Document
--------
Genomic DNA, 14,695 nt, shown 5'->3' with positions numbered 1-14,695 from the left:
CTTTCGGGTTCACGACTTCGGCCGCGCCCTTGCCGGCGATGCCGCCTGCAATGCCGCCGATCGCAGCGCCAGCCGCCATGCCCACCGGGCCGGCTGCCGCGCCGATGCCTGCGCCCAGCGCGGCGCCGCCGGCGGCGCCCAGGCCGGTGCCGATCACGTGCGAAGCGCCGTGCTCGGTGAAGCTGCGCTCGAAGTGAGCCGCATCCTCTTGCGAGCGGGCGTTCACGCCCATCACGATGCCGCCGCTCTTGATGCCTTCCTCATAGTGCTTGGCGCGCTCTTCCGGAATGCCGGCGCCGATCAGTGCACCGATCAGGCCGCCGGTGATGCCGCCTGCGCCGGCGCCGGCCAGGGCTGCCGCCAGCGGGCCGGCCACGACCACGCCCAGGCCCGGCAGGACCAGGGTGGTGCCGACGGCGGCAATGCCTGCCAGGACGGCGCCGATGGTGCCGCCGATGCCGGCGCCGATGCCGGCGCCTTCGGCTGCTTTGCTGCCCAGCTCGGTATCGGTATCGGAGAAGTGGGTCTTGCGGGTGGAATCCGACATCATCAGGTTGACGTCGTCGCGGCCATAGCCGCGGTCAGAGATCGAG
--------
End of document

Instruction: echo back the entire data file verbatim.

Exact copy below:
Genomic DNA, 14,695 nt, shown 5'->3' with positions numbered 1-14,695 from the left:
CTTTCGGGTTCACGACTTCGGCCGCGCCCTTGCCGGCGATGCCGCCTGCAATGCCGCCGATCGCAGCGCCAGCCGCCATGCCCACCGGGCCGGCTGCCGCGCCGATGCCTGCGCCCAGCGCGGCGCCGCCGGCGGCGCCCAGGCCGGTGCCGATCACGTGCGAAGCGCCGTGCTCGGTGAAGCTGCGCTCGAAGTGAGCCGCATCCTCTTGCGAGCGGGCGTTCACGCCCATCACGATGCCGCCGCTCTTGATGCCTTCCTCATAGTGCTTGGCGCGCTCTTCCGGAATGCCGGCGCCGATCAGTGCACCGATCAGGCCGCCGGTGATGCCGCCTGCGCCGGCGCCGGCCAGGGCTGCCGCCAGCGGGCCGGCCACGACCACGCCCAGGCCCGGCAGGACCAGGGTGGTGCCGACGGCGGCAATGCCTGCCAGGACGGCGCCGATGGTGCCGCCGATGCCGGCGCCGATGCCGGCGCCTTCGGCTGCTTTGCTGCCCAGCTCGGTATCGGTATCGGAGAAGTGGGTCTTGCGGGTGGAATCCGACATCATCAGGTTGACGTCGTCGCGGCCATAGCCGCGGTCAGAGATCGAG